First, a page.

British philosopher, emeritus professor of philosophy, University of Reading
Antony Flew

Antony Garrard Newton Flew (11 February 1923 – 8 April 2010) was an English philosopher. Belonging to the analytic and evidentialist schools of thought, Flew was most notable for his work related to the philosophy of religion. During the course of his career he taught at the universities of Oxford, Aberdeen, Keele, Reading and at York University in Toronto.

Born

11 Feb 1923, Antony Garrard Newton Flew, in London

Died

8 Apr 2010, in Reading, Berkshire, United Kingdom

Awards Received

2001 Gary G. Schlarbaum Prize, by Mises Institute, 2001
"The 2001 Schlarbaum Laureate is Antony G. N. Flew, emeritus professor of philosophy at the University of Reading, England. The prize ... recognizes Professor Flew's outstanding lifetime achievement in the cause of liberty. He has been a leading light in British philosophy for the past half-century. Throughout his long career, he has stressed conceptual clarity in philosophy and has resolutely defended human freedom against its detractors."

Associations

Independent Institute, In Memoriam Research Fellow

Web Pages

Brief Biography of Antony G.N. Flew
Includes basic biographical details, schools attended, service during World War II, academic degrees, teaching and other appointments and list of 24 books on philosophical subjects

Articles

Libertarians and Liberalism: Essays in Honour of Gerard Radnitzky, by George Leef, The Freeman, Jul 1997
Review of the title 1996 book, edited by Hardy Bouillon, which includes essays by Walter Block, Arthur Seldon, Hans Sennholz, Anthony de Jasay, Gordon Tullock, Antony Flew and Vaclav Klaus
"Antony Flew's 'Social Democracy and the Myth of Social Justice' needs to be in the arsenal of anyone who wants to combat the constant cry of the statists that various coercive measures must be implemented in order to advance social justice. Hayek attacked the notion of social justice in the second volume of Law, Legislation and Liberty, but Flew improves upon Hayek's criticism, taking pains to argue that social justice as customarily conceived is precisely not a kind of justice. He leaves in tatters the theories of Rawls and other ... advocates of the idea that state-sanctioned coercion can make for a more just world."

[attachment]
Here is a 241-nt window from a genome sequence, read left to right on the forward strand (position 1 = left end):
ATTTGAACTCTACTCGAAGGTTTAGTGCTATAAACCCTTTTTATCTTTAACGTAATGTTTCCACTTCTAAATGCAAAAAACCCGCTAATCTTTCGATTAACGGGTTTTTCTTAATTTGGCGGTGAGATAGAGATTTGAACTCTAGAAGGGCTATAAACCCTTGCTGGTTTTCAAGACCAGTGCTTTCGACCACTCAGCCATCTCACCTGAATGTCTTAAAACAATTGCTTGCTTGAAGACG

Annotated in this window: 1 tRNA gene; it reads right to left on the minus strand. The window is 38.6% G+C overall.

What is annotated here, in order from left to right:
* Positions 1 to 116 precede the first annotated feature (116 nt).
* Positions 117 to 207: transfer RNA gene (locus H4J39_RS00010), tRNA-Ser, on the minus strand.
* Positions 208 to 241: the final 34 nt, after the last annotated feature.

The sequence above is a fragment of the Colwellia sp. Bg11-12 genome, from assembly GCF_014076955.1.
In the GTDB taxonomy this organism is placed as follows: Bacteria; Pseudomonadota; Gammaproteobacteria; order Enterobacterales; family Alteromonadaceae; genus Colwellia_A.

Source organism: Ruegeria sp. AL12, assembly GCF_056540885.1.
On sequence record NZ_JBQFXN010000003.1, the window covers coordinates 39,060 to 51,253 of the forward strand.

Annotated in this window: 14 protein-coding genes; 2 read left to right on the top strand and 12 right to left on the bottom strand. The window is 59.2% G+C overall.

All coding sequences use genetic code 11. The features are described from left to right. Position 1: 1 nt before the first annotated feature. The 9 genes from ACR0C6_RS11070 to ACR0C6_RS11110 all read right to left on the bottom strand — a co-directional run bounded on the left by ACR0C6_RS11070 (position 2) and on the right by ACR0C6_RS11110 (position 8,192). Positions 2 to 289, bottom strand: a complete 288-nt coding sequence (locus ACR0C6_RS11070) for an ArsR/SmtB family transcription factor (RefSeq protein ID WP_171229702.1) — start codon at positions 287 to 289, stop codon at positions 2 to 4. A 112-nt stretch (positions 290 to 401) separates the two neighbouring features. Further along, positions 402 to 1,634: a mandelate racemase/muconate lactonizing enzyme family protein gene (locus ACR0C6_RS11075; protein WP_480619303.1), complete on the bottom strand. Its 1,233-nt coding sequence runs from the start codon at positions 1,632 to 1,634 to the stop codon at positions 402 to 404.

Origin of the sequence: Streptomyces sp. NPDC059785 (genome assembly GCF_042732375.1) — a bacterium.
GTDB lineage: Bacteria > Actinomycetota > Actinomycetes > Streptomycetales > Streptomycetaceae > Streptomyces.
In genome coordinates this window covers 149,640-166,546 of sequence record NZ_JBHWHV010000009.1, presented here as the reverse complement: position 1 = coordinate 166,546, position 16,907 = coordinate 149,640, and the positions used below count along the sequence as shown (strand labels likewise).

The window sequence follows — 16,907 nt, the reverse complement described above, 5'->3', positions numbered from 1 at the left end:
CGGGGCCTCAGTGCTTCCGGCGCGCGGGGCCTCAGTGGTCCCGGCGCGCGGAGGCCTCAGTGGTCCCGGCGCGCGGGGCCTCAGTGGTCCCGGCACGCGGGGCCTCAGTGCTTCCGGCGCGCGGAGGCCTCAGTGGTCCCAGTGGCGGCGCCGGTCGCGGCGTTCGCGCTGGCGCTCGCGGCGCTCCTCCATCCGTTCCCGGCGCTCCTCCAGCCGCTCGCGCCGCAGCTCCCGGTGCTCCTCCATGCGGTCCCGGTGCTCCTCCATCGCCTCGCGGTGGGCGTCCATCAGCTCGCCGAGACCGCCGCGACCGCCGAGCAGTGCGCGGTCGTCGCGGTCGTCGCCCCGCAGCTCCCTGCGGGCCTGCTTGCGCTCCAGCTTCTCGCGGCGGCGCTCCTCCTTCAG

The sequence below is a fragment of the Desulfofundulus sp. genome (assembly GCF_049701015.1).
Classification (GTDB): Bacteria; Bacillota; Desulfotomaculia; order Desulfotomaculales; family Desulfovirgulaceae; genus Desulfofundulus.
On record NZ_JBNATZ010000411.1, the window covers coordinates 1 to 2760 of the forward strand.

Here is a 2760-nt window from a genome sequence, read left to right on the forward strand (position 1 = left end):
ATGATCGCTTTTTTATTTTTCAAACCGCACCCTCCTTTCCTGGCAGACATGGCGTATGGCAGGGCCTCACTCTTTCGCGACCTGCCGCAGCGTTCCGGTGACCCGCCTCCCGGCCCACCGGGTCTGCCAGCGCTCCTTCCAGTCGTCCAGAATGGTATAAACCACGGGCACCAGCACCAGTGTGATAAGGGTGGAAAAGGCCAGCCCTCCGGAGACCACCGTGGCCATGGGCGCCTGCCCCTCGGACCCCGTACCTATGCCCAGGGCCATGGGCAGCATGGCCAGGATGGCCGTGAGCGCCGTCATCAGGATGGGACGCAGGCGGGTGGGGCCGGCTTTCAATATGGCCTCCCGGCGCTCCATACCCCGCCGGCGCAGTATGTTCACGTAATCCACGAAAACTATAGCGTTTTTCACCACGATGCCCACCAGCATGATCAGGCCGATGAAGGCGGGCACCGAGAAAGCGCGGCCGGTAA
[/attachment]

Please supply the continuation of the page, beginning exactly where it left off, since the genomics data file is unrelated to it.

Writings

Milton, John (1608-1674), The Encyclopedia of Libertarianism, 15 Aug 2008
Biographical essay
"John Milton was one of the iconic figures of English literature. He is most familiar for his epic poem Paradise Lost and, in particular, his depiction of Satan. However, his legacy extends far beyond that one monumental work and indeed beyond poetry: He was a forceful and courageous writer on matters political and theological. ... In his final years, Milton produced a history of England ... His last great poetic work was Samson Agonistes: a tragic setting of the tale of the Israelite judge whose individual salvation was assured at the moment of his death as his nation lay in ruins about him."
The Global Education Industry: Lessons from Private Education in Developing Countries, The Freeman, Sep 2000
Reviews the tittle 1999 book by James Tooley, which includes surveys of "private education alternatives in 13 developing countries" as well as analysis and recommendations
"After all the privatizations of the Thatcher years, the British-maintained school system is one of the two largest industries that still remain under state ownership and control. (The other is the National Health Service.) Both are effectively monopolistic and therefore liable to all the notorious faults of monopolies, particularly those run by the government. ... In helping to undermine the intellectual support for government education and, in the current book, demonstrating that private enterprise is providing superior education alternatives for people around the globe, James Tooley has done truly valuable work."

The introductory paragraph uses material from the Wikipedia article "Antony Flew" as of 21 Jun 2018, which is released under the Creative Commons Attribution-Share-Alike License 3.0.